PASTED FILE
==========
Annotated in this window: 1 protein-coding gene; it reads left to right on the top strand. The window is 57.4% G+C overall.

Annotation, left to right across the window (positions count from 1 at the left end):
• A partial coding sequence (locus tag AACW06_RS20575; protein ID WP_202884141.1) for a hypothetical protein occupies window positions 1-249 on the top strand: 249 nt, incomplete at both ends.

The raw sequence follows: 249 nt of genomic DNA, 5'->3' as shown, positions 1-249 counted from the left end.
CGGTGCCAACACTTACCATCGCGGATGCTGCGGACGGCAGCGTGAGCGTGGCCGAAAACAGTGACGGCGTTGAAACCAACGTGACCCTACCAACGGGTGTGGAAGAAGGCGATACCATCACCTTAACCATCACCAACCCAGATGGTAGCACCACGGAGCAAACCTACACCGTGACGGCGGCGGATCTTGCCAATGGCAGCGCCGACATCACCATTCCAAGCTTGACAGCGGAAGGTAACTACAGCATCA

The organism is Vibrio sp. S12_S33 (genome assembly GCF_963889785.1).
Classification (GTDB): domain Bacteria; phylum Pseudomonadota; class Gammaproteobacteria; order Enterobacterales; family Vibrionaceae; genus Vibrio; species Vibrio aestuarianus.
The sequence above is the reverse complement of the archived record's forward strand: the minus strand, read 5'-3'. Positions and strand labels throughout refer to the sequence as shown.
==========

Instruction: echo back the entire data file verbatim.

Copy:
Annotated in this window: 1 protein-coding gene; it reads left to right on the top strand. The window is 57.4% G+C overall.

Annotation, left to right across the window (positions count from 1 at the left end):
• A partial coding sequence (locus tag AACW06_RS20575; protein ID WP_202884141.1) for a hypothetical protein occupies window positions 1-249 on the top strand: 249 nt, incomplete at both ends.

The raw sequence follows: 249 nt of genomic DNA, 5'->3' as shown, positions 1-249 counted from the left end.
CGGTGCCAACACTTACCATCGCGGATGCTGCGGACGGCAGCGTGAGCGTGGCCGAAAACAGTGACGGCGTTGAAACCAACGTGACCCTACCAACGGGTGTGGAAGAAGGCGATACCATCACCTTAACCATCACCAACCCAGATGGTAGCACCACGGAGCAAACCTACACCGTGACGGCGGCGGATCTTGCCAATGGCAGCGCCGACATCACCATTCCAAGCTTGACAGCGGAAGGTAACTACAGCATCA

The organism is Vibrio sp. S12_S33 (genome assembly GCF_963889785.1).
Classification (GTDB): domain Bacteria; phylum Pseudomonadota; class Gammaproteobacteria; order Enterobacterales; family Vibrionaceae; genus Vibrio; species Vibrio aestuarianus.
The sequence above is the reverse complement of the archived record's forward strand: the minus strand, read 5'-3'. Positions and strand labels throughout refer to the sequence as shown.